Emor: Not Cutting Corners

Emor: Kaleidescope scapes, carrots, garbanzo beans

Emor: Kaleidescope scapes, carrots, garbanzo beans

At the beginning of Emor it is written, They shall not make bald patches on their heads, nor shall they shave the edge of their beard, nor shall they make cuts in their flesh” (21:5).

And, in the middle of a description about the holiday of Shavuot, comes the following: When you reap the harvest of your Land, you shall not completely remove the corner of your field during your harvesting, and you shall not gather up the gleanings of your harvest. [Rather,] you shall leave these for the poor person and for the stranger. I am the Lord, your God.” (23:22).

Both of the facial beard and field corners are called payot.

Twin Springs Fruit Farm, CSA Church Farmers Market, Bethesda, MD

Twin Springs Fruit Farm, CSA Church Farmers Market, Bethesda, MD

The following is written payot in one’s fields: To teach you that whoever gives לֶקֶט, gleanings, שִׁכְחָה, forgotten sheaves, and פֵּאָה, the corners , to the poor in the appropriate manner, is deemed as if he had built the Holy Temple and offered up his sacrifices within it. — [Torath Kohanim 23:175].”

Rabbi Ismar Schorsch writes about the  requirement to leave the corners of one’s fields, “No matter how hard we labored and worried to bring in this harvest, it does not belong wholly to us. Our personal blessing carries a measure of social responsibility.”   Rabbi Schorsch also explains that Ruth (whose story is read on Shavuot) gleans from the fields of Boaz, whom she later marries. He remarks that, “the good that may result from a modest act of charity should never be undervalued.”

Indeed, we are all impacted and responsible when 1:6 Americans and 1:6 Israelis go hungry each year. At the same time, a shocking 133 billion pounds of food is thrown out annually in the US.  We can to continue this holy tradition of leaving fields empty for the poor and do even more. We can stop throwing away food that isn’t sold by farms, restaurants and supermarkets.

It’s actually easy for people to share fresh produce. Ample Harvest’s online hub connects farmers, backyard gardeners and anyone else with extra produce to local food pantries. As a result, over 42 million Americans have connected with more than 7,000 food pantries in the US to donate fresh produce.  Since its founding five years ago, Ample Harvest has facilitated the donation of tens of millions of pounds of produce to pantries.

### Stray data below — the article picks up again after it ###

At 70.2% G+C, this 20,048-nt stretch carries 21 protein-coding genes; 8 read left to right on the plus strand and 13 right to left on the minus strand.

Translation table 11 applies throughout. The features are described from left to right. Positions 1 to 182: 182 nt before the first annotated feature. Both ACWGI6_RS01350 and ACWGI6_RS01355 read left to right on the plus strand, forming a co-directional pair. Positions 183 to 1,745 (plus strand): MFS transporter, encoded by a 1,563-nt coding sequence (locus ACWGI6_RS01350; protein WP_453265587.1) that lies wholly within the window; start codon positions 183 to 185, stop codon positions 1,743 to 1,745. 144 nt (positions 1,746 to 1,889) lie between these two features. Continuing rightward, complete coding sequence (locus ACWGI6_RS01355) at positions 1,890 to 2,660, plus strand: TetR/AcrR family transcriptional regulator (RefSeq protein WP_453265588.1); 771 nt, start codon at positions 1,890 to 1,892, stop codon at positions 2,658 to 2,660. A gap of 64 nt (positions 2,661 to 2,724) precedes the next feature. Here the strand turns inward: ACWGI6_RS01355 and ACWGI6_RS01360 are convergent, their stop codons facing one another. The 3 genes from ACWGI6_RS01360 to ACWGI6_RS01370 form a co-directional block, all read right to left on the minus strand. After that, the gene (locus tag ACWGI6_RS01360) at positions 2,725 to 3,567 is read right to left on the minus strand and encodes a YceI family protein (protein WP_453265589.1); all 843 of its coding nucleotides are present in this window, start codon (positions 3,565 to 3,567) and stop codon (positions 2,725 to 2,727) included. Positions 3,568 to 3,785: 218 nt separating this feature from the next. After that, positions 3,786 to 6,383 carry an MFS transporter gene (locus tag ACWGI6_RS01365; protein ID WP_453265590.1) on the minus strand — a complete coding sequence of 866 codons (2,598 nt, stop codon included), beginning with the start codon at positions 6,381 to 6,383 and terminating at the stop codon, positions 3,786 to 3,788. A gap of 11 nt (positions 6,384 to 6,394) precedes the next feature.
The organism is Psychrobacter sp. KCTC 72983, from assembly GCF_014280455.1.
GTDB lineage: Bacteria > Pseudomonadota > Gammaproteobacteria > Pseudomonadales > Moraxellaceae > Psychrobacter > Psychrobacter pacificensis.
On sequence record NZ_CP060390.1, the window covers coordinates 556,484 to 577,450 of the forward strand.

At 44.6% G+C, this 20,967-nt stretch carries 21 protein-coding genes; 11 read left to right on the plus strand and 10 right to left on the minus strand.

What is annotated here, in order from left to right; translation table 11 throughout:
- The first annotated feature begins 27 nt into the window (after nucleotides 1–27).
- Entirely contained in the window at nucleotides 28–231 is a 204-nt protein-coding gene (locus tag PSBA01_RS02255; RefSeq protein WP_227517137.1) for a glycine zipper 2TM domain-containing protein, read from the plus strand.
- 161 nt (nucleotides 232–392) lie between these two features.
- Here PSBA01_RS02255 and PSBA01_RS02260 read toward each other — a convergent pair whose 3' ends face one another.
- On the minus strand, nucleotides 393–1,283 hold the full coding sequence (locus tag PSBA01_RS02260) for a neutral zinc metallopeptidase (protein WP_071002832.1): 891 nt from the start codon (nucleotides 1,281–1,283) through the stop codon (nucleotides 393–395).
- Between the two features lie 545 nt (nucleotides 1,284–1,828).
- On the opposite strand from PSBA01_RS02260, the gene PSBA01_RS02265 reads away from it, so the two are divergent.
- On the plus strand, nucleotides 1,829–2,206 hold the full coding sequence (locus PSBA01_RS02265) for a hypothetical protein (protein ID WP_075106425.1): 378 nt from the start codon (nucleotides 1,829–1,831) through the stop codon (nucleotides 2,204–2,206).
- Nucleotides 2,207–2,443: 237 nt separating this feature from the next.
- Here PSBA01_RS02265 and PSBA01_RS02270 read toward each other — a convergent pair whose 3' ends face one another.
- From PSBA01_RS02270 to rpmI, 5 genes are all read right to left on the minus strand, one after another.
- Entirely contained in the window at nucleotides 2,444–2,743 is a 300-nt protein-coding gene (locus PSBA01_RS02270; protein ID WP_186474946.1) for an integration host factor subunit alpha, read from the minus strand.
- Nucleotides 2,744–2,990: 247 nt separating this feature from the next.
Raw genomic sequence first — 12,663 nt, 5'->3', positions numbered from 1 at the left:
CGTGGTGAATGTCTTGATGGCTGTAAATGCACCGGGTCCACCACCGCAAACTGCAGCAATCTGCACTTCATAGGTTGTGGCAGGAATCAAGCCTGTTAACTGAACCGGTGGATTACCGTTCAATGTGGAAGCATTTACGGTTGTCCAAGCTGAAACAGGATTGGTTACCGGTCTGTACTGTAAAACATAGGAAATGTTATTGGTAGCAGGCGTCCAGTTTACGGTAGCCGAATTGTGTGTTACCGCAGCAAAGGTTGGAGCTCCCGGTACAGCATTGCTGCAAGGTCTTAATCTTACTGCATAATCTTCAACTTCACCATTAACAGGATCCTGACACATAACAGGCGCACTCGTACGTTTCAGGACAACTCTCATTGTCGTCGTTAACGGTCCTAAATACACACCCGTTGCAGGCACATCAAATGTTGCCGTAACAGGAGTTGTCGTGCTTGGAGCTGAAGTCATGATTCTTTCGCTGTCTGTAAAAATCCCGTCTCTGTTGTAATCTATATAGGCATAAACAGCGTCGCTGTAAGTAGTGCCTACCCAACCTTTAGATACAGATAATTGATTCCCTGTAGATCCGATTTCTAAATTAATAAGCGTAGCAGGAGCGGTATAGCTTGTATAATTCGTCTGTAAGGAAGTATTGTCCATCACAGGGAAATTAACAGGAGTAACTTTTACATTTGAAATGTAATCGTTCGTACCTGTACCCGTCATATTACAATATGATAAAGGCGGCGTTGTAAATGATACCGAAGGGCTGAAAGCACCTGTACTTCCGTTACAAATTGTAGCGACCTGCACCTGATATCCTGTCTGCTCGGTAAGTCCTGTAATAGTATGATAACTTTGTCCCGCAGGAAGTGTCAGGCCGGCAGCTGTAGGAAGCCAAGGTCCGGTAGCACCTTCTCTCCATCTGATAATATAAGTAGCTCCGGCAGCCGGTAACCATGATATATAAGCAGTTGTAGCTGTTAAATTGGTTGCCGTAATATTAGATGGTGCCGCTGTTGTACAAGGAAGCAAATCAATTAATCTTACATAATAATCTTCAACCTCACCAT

Fallen Fruit, a Los Angeles-based art collective, first introduced me to the idea of gleaning nearly a decade ago. The  artists collect fruit from public spaces throughout Los Angeles (and became the “go to” people who have helped thousands of others nationwide understand and clarify municipal codes so that they too, could pick public fruits). A neighborhood walk with them included picking carob pods from roadway medians, oranges from trees growing over public sidewalks, and lemons towering into public spaces. They’re now installing “urban fruit trails” with community members to have access to more fresh fruit in public spaces.

Twin Springs Fruit Farm, CSA Church Farmers Market, Bethesda, MD

Twin Springs Fruit Farm, CSA Church Farmers Market, Bethesda, MD

So, what are the parallels between not cutting the edges of one’s beard and one’s fields (both called payot)?

To me, this is about removing our sense of “me.” It’s about our  responsibilities and embodying God’s holiness, personally and communally with all of our faculties. “A person should only use their face, hands and feet to honor the Creator, as it says ‘All of God’s works are for Him.’ (Proverbs 16:4)” (Tosefta Brachot, Chapter 4, Halakhah, translation by Rabbi Aviva Richman). Through our face, the corners are not cut and through our hands and feet, as we harvest the land, payot are left.

This week’s dish is inspired by not wasting food. I happened upon “kaleidescope scapes” at the farmers market this week. The farmer said that these were shoots that happened to grow unexpectedly off the kalette plants (kalettes are a popular new cross between brussel sprouts and kale). But, rather than throwing away the bizarre greens, the farmer decided to sell them at the market. I eagerly grabbed a bunch and they are the main ingredient in the dish this week.  I also added carrots cut into roughly chopped, symbolic of corners.

FullSizeRender(120)Emor Greens and Corner Carrots

Ingredients

1 large bunch of “kaleidoscope scapes” (you could also use kale, arugula or spinach)
1 yellow onion, chopped
5 carrots, roughly chopped into triangles or 1/2 moons
1 cup of garbanzo beans
1 tbsp tahini
1/2 tbsp olive oil
juice from 1/2 lemon or a few pinches of lemon salt
pinch of lemon pepper
tiny pinch of red pepper flakes or schug

Preparation

1. Chop onions and carrots.

2. Heat olive oil over medium heat. Add onions and saute for 3 minutes. Add carrots and continue to cook until carrots are tender, about 10 minutes. If the mixture starts to stick to the pan, add some of the reserve water from garbanzo beans.

2. Add greens and fold into mixture. Cook for 2-4 minutes until wilted.

3. Add garbanzo beans and cook for 2 minutes.

4. Remove from heat. Add lemon juice or lemon salt, pepper, and red pepper flakes to taste. Drizzle 1 tbsp tahini over the dish.

B’tayavon!

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4 thoughts on “Emor: Not Cutting Corners

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